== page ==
Atmos. Chem. Phys., 12, 12133-12154, 2012
www.atmos-chem-phys.net/12/12133/2012/
doi:10.5194/acp-12-12133-2012
© Author(s) 2012. This work is distributed
under the Creative Commons Attribution 3.0 License.
Age of stratospheric air in the ERA-Interim
M. Diallo1, B. Legras1, and A. Chédin2
1Laboratoire de Météorologie Dynamique, UMR8539, IPSL, UPMC/ENS/CNRS/Ecole Polytechnique, Paris, France
2Laboratoire de Météorologie Dynamique, UMR8539, IPSL, CNRS/Ecole Polytechnique/ENS/UPMC, Palaiseau, France

Abstract. The Brewer-Dobson mean circulation and its variability are investigated in the ERA-Interim over the period 1989-2010 by using an off-line Lagrangian transport model driven by analysed winds and heating rates.

At low and mid-latitudes, the mean age of air in the lower stratosphere is in good agreement with ages derived from aircraft, high altitude balloon and satellite observations of long-lived tracers. At high latitude and in the upper stratosphere, we find, however that the ERA-Interim ages exhibit an old bias, typically of one to two years.

The age spectrum exhibits a long tail except in the low tropical stratosphere which is modulated by the annual cycle of the tropical upwelling. The distribution of ages and its variability is consistent with the existence of two separate branches, shallow and deep, of the Brewer-Dobson circulation. Both branches are modulated by the tropical upwelling and the shallow branch is also modulated by the subtropical barrier.

The variability of the mean age is analysed through a decomposition in terms of annual cycle, QBO, ENSO and trend. The annual modulation is the dominating signal in the lower stratosphere and is maximum at latitudes greater than 50° in both hemispheres with oldest ages at the end of the winter. The phase of the annual modulation is also reversed between below and above 25 km. The maximum amplitude of the QBO modulation is of about 0.5 yr and is mostly concentrated within the tropics between 25 and 35 km. It lags the QBO wind at 30 \unit{hPa} by about 8 months. The ENSO signal is small and limited to the lower northen stratosphere.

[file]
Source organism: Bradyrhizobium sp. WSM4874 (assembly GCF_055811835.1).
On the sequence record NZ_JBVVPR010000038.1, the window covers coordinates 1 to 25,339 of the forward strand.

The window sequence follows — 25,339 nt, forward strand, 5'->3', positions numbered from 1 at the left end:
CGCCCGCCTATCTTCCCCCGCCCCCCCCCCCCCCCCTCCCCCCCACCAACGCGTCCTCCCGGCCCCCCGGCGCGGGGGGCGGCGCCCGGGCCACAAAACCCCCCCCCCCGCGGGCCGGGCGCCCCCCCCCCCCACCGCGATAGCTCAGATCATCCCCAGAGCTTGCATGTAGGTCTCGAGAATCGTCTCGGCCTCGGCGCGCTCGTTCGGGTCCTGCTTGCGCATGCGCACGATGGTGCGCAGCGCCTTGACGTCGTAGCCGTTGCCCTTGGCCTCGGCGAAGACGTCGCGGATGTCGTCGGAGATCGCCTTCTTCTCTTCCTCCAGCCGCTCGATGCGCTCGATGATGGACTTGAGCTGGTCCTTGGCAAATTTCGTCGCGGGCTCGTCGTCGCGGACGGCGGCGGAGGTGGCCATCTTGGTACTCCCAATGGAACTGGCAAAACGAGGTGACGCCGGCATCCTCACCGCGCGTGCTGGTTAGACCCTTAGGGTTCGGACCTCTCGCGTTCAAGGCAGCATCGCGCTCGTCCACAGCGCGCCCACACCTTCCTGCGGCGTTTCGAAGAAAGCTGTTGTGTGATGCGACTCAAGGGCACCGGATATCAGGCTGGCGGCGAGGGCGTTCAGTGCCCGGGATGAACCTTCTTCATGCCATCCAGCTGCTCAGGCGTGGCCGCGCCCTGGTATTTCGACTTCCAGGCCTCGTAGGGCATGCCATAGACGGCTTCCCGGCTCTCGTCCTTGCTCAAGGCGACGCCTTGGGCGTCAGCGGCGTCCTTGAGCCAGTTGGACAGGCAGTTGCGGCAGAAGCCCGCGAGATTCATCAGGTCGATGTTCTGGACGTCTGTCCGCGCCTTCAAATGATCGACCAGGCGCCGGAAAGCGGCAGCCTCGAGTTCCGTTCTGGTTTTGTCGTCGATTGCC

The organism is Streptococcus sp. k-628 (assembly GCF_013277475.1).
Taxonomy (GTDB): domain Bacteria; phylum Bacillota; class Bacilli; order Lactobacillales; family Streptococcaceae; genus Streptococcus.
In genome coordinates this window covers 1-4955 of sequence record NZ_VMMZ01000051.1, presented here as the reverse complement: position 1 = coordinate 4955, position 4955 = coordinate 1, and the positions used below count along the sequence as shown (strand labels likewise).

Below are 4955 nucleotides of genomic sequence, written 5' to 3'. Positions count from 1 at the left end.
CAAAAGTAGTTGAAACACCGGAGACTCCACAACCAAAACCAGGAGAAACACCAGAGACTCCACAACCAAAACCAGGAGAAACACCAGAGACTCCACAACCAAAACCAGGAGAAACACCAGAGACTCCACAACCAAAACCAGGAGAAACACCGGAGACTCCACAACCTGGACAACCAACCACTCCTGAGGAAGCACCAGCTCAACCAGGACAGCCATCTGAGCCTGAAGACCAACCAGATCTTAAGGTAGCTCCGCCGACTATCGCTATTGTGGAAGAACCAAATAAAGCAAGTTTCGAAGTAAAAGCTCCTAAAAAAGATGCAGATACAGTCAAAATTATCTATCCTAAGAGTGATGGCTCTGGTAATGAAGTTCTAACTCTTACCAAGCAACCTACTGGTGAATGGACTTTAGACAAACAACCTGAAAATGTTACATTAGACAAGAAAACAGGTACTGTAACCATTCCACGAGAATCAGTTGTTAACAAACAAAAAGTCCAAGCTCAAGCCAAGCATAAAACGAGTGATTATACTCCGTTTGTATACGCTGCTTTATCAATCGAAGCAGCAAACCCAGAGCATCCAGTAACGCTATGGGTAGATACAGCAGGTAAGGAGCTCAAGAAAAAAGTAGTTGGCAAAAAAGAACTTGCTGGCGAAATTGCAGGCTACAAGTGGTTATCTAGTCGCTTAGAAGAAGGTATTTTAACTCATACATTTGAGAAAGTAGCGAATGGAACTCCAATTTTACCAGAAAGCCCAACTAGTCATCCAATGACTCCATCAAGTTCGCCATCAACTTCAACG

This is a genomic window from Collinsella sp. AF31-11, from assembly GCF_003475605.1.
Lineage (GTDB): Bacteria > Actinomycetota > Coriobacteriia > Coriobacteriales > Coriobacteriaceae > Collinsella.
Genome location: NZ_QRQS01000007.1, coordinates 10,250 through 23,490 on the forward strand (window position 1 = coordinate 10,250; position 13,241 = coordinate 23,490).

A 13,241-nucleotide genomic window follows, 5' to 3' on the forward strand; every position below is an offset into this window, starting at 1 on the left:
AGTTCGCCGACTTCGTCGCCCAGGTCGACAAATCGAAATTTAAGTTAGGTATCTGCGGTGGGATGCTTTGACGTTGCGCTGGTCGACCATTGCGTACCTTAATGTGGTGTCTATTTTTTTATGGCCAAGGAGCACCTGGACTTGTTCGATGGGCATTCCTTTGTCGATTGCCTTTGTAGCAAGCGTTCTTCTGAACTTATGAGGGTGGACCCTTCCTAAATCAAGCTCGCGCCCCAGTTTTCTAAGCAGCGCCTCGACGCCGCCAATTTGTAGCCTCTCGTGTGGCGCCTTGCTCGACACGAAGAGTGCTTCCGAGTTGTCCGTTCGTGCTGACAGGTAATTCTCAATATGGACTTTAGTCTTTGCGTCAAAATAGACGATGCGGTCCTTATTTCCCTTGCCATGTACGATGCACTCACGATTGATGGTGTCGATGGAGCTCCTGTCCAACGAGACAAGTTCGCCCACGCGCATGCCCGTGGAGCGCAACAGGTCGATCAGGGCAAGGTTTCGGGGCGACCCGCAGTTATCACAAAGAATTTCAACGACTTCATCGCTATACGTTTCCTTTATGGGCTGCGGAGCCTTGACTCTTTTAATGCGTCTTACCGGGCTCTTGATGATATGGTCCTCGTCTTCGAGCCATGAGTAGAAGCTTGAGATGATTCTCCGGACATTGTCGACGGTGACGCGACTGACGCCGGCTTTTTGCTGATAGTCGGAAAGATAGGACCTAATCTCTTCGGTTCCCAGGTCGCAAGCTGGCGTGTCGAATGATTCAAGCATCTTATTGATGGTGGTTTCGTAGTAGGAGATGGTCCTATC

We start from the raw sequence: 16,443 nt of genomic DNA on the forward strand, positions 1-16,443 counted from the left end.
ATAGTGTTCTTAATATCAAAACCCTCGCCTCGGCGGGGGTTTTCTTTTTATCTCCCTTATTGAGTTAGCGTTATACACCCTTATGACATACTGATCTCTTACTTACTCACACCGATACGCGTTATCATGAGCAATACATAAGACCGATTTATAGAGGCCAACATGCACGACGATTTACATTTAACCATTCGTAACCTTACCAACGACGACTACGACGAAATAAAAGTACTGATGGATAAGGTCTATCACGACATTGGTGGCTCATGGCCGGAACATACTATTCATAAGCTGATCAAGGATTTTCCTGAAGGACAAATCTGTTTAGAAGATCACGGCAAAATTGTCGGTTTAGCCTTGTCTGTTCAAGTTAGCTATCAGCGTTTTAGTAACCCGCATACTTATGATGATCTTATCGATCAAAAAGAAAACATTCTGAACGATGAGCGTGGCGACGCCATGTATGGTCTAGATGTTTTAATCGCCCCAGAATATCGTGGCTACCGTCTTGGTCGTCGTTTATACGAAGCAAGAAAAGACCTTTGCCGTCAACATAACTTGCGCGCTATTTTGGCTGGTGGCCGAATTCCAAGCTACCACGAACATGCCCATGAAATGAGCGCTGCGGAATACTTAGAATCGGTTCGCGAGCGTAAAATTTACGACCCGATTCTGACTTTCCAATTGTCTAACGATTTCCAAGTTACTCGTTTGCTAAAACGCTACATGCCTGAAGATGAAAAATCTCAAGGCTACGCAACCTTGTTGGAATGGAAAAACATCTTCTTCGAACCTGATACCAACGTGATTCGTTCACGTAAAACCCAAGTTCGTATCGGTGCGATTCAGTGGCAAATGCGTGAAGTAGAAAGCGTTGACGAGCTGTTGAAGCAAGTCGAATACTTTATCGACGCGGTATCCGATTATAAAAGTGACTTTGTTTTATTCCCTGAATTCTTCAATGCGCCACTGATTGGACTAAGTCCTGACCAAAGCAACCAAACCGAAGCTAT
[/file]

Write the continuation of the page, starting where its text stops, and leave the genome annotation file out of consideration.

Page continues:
The age trend over the 1989–2010 period, according to this ERA-Interim dataset, is significant and negative, of the order of −0.3 to −0.5 yr dec−1, within the lower stratosphere in the Southern Hemisphere and south of 40° N in the Northern Hemisphere below 25 km. The age trend is positive (of the order of 0.3 yr dec−1) in the mid stratosphere but there is no region of consistent significance. This suggests that the shallow and deep Brewer-Dobson circulations may evolve in opposite directions.

Finally, we find that the long lasting influence of the Pinatubo eruption can be seen on the age of air from June 1991 until the end of 1993 and can bias the statistics encompassing this period.


Citation: Diallo, M., Legras, B., and Chédin, A.: Age of stratospheric air in the ERA-Interim, Atmos. Chem. Phys., 12, 12133-12154, doi:10.5194/acp-12-12133-2012, 2012.
 
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